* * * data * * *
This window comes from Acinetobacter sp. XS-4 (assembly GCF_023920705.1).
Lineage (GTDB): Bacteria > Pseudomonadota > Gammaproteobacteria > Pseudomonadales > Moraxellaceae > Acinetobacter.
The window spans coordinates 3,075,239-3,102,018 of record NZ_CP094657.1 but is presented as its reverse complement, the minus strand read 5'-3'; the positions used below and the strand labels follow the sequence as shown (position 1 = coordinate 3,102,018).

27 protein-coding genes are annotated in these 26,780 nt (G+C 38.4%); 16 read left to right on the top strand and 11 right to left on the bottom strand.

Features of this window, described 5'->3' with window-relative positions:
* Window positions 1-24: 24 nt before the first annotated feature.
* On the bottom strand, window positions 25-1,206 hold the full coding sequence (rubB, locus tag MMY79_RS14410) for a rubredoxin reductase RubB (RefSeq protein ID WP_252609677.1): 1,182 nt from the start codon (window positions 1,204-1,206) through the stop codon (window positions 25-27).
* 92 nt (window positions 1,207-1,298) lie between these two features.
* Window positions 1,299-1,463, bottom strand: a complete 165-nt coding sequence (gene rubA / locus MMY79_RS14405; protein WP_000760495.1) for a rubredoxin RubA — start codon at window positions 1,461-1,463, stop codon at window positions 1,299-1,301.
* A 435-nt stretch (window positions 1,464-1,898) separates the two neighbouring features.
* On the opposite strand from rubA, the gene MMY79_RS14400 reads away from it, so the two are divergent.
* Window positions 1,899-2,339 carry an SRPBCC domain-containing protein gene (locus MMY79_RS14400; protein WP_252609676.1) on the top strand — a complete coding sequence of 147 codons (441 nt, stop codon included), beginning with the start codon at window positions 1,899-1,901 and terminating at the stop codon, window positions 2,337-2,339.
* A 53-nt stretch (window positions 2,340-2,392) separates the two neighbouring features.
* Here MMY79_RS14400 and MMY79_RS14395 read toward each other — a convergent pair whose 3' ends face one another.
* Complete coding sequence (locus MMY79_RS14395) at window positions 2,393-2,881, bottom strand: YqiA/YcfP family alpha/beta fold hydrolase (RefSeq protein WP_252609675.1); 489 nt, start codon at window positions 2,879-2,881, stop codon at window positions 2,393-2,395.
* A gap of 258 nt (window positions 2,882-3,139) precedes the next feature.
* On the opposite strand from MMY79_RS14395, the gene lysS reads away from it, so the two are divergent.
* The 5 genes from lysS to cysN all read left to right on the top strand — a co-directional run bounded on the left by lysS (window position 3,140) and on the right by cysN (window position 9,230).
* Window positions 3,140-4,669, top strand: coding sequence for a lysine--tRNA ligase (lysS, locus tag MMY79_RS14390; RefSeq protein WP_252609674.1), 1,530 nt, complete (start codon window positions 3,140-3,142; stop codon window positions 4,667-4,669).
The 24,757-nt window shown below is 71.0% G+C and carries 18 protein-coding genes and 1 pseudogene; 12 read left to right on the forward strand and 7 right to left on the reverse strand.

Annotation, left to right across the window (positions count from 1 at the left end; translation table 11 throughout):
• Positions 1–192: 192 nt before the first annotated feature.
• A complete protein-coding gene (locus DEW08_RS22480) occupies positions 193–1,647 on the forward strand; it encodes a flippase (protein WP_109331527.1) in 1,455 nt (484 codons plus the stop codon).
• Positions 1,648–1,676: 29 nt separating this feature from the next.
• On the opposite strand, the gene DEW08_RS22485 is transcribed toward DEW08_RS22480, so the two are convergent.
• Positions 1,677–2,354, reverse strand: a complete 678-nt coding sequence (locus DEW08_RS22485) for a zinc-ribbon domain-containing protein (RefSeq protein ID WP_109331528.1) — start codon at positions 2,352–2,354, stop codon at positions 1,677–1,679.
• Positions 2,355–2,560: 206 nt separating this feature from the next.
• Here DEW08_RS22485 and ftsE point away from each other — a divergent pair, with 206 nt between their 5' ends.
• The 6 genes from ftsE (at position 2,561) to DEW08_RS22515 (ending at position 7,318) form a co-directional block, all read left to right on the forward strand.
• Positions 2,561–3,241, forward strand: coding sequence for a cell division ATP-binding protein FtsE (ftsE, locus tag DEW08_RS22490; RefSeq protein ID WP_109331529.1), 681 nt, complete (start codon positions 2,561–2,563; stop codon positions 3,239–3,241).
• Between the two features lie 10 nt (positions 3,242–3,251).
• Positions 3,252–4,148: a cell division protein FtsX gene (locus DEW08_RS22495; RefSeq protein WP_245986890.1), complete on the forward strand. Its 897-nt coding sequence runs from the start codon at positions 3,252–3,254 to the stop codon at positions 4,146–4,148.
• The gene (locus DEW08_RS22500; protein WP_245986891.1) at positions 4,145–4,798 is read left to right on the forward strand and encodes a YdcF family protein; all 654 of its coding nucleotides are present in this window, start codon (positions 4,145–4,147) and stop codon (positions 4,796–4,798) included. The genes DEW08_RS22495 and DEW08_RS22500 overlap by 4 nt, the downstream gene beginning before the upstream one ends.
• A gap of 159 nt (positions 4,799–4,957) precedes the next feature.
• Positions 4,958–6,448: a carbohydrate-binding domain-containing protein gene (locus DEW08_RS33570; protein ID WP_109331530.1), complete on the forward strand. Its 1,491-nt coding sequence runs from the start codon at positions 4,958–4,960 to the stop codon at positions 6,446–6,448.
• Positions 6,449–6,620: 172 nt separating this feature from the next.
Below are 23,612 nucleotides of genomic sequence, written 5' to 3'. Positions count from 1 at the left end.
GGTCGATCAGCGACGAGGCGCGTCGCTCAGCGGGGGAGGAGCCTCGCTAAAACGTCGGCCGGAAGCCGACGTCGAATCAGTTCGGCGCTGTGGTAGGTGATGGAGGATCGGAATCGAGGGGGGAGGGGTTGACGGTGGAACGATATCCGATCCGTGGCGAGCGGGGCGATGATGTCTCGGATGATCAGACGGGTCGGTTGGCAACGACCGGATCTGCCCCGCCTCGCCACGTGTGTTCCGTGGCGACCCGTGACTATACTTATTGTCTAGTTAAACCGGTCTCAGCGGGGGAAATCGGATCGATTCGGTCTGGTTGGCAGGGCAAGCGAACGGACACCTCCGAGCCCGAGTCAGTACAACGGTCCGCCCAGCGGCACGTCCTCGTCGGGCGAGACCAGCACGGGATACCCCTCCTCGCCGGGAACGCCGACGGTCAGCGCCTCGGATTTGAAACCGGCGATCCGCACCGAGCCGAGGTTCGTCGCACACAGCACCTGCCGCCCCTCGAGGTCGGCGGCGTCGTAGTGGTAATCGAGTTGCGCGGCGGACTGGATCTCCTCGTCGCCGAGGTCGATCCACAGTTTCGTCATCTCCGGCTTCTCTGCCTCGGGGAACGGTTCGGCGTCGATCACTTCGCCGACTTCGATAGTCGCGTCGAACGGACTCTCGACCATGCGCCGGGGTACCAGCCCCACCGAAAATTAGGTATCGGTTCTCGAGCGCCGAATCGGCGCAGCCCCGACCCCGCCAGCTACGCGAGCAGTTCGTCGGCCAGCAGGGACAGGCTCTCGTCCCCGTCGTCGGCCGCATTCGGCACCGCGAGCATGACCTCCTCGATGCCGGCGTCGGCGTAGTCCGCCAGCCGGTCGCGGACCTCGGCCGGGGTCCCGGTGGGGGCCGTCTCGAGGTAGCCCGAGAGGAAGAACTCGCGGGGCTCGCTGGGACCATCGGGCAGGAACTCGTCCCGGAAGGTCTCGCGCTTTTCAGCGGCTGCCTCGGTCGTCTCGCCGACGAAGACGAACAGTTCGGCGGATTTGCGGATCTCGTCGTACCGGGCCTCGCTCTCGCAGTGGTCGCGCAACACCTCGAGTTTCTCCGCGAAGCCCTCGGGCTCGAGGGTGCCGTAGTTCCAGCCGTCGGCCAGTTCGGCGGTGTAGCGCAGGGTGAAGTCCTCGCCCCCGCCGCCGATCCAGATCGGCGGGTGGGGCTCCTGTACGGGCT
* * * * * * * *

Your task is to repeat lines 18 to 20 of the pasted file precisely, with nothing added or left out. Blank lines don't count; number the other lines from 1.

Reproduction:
* The 5 genes from lysS to cysN all read left to right on the top strand — a co-directional run bounded on the left by lysS (window position 3,140) and on the right by cysN (window position 9,230).
* Window positions 3,140-4,669, top strand: coding sequence for a lysine--tRNA ligase (lysS, locus tag MMY79_RS14390; RefSeq protein WP_252609674.1), 1,530 nt, complete (start codon window positions 3,140-3,142; stop codon window positions 4,667-4,669).
The 24,757-nt window shown below is 71.0% G+C and carries 18 protein-coding genes and 1 pseudogene; 12 read left to right on the forward strand and 7 right to left on the reverse strand.